The Collegian
Tuesday, May 17, 2022

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Police say on-campus burglaries are avoidable

The two burglaries that occurred in the University Forest Apartments last week could have been avoided, campus police officer Angela Combs said.

"Theft is the biggest and most preventable crime we have on the campus," Combs.

With the most recent timely warning sent through the university e-mail notifying students of the burglaries, students were reminded to secure their apartments and residence hall rooms when unattended. Combs said that what students needed to remember was that the though breaking and entering has only resulted in theft so far, it left opportunity for escalated crime.

"Most [burglars] look for the least intrusive way," Combs said. "Typically if they have to kick in a door, they won't do it."

The question is posed as to why students continue to leave doors unlocked when they are aware of the risk. Most students said that locking the door was more trouble than it was worth.

"To be honest," freshman Andrew Valenski said, "it's just a lot of work."

For senior Laura Bailey, keeping the door unlocked is a necessity. "Well one of [my apartmentmates] lost her key," she said. "Plus, we know everyone who lives on the block."

Some students feel safe on campus, but campus is open to visitors, Combs said.

"There's positive intent," said Combs. "They say they have friends and roommates coming and going. What they need to remember is that it leaves an opportunity for dishonest people."

Burglary is not limited to the apartments. When looking at the crime disclosure, the burglary reports from residence hall rooms were almost equal to those of apartments.

Other than leaving an unattended room unlocked, the other main opportunity for theft has proven to be among parties that become uncontrollable.

"It's what we call opportunistic crime," Combs said, "leaving a door unlocked or providing a party atmosphere-- you no longer have control over the situation."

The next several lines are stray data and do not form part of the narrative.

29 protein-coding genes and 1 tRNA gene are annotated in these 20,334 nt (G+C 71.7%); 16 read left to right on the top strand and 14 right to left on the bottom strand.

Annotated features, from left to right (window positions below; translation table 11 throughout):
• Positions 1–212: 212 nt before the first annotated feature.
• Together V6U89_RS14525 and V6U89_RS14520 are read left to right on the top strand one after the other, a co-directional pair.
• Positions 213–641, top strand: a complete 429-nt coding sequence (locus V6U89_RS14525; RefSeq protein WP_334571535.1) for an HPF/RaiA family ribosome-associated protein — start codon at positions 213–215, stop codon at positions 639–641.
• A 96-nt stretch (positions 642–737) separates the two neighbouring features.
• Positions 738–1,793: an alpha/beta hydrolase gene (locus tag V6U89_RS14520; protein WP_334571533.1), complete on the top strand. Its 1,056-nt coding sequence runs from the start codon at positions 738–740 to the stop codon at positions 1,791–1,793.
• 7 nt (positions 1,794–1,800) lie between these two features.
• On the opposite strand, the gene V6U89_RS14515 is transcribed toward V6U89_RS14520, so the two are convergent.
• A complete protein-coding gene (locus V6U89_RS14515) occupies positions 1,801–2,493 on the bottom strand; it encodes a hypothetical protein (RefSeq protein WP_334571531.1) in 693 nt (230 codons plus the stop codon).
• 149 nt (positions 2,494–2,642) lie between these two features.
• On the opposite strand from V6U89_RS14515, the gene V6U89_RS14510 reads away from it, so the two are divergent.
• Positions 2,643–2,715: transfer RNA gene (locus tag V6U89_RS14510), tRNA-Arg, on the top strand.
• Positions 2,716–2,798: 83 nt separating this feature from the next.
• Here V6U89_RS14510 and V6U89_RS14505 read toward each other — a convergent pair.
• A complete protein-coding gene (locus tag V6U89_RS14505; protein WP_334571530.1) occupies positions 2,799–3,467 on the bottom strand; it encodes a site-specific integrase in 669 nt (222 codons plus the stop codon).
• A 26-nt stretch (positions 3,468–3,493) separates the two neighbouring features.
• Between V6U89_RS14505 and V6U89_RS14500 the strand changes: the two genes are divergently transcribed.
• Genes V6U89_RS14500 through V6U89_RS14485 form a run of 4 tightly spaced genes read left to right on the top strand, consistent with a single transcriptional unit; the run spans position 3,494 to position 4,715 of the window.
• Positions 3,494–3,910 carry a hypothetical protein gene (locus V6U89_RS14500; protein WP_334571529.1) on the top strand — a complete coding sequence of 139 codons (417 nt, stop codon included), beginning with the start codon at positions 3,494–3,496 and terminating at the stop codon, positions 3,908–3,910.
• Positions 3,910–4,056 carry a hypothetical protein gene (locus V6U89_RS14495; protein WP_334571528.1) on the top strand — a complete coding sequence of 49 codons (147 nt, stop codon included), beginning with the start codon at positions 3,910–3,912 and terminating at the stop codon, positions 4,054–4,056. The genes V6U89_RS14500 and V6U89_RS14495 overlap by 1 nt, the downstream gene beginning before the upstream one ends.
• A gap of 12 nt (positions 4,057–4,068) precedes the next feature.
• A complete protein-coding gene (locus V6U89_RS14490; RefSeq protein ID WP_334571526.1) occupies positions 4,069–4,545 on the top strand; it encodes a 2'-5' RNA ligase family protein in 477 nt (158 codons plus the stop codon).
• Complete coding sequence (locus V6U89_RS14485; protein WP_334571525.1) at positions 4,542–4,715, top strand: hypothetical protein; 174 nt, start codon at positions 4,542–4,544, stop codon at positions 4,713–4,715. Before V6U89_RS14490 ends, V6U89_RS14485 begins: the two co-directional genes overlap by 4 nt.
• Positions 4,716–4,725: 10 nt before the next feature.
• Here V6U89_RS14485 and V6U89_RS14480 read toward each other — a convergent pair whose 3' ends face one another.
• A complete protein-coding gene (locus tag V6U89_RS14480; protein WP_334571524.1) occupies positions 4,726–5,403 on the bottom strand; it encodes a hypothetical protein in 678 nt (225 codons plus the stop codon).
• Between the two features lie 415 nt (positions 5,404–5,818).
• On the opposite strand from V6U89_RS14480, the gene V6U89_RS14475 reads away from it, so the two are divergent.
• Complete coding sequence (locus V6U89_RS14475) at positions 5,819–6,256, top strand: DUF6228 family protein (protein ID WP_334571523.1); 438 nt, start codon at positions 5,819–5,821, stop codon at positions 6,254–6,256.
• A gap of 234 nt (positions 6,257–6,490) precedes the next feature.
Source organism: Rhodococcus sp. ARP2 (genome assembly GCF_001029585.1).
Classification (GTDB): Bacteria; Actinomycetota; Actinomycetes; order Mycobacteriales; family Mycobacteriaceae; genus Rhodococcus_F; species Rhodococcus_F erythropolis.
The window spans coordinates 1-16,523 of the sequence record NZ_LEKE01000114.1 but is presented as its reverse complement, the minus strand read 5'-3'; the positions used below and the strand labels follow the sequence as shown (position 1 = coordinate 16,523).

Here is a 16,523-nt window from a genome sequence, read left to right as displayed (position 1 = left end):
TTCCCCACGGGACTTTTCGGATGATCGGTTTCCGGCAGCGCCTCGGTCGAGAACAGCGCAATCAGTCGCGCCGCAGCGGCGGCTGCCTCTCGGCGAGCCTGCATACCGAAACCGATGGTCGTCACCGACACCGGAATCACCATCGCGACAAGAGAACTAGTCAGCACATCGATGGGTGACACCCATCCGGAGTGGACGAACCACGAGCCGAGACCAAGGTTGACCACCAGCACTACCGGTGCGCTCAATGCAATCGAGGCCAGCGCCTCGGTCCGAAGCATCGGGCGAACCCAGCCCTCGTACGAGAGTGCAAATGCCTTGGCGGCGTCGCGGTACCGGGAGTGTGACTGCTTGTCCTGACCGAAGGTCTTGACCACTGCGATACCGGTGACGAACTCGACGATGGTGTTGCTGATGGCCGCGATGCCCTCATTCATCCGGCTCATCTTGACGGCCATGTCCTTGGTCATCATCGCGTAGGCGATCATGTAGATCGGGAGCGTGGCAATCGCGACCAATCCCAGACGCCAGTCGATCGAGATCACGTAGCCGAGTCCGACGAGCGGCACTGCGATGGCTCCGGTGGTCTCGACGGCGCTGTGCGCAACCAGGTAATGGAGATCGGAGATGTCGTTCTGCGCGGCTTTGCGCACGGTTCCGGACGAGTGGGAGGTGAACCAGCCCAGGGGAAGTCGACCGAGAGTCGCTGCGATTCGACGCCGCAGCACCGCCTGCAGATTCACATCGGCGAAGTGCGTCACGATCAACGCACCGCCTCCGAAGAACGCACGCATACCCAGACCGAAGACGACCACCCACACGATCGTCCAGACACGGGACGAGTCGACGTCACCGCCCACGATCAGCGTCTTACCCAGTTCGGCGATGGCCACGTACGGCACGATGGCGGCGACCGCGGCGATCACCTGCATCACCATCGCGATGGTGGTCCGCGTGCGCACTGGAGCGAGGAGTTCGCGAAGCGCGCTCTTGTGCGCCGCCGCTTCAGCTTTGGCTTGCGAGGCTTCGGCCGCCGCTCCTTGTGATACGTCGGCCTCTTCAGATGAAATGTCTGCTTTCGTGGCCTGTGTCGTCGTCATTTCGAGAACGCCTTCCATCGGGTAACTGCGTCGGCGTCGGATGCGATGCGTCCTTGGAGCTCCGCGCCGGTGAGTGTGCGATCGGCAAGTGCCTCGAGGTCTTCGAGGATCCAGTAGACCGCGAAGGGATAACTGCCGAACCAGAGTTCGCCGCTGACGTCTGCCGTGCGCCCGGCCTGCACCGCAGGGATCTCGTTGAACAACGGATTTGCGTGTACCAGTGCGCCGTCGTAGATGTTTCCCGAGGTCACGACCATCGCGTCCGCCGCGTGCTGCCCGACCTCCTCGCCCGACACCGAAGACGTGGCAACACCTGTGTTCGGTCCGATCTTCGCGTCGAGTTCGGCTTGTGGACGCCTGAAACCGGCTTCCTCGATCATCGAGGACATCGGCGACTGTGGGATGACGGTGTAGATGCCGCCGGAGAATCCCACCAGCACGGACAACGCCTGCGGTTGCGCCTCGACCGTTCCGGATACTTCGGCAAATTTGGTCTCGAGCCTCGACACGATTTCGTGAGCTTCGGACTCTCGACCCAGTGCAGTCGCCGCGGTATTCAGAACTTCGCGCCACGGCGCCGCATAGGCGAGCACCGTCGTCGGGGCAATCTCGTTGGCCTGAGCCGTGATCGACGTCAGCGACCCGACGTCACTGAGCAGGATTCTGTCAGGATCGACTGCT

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This year there have been four reported burglaries, two of which have now been reclassified as larcenies due to the victims' ability to narrow down a specific time and the people who were around. These situations have included the burglary of decorative signs valued at $60 and an American flag valued at $100; though usually the cases involve unidentifiable items such as money, food and alcohol.

"Our job is hugely a recreation of what happened," Combs said. "But typically, theft does not leave a trail to follow."

The fate of a crime largely lies in the hands of the witnesses. In fact, the university programs such as "text a tip" and "silent witness" have been the source of solving several burglaries. Combs emphasized that these programs are for those who want to do the right thing without getting involved.

Timely warnings have been in place since the Jeanne Cleary Act. Students are seeing a rise in the notifications this year because the university reinterpreted the law to bring a broader sense of awareness to students.

Contact reporter Caroline Merritt at caroline.merritt@richmond.edu

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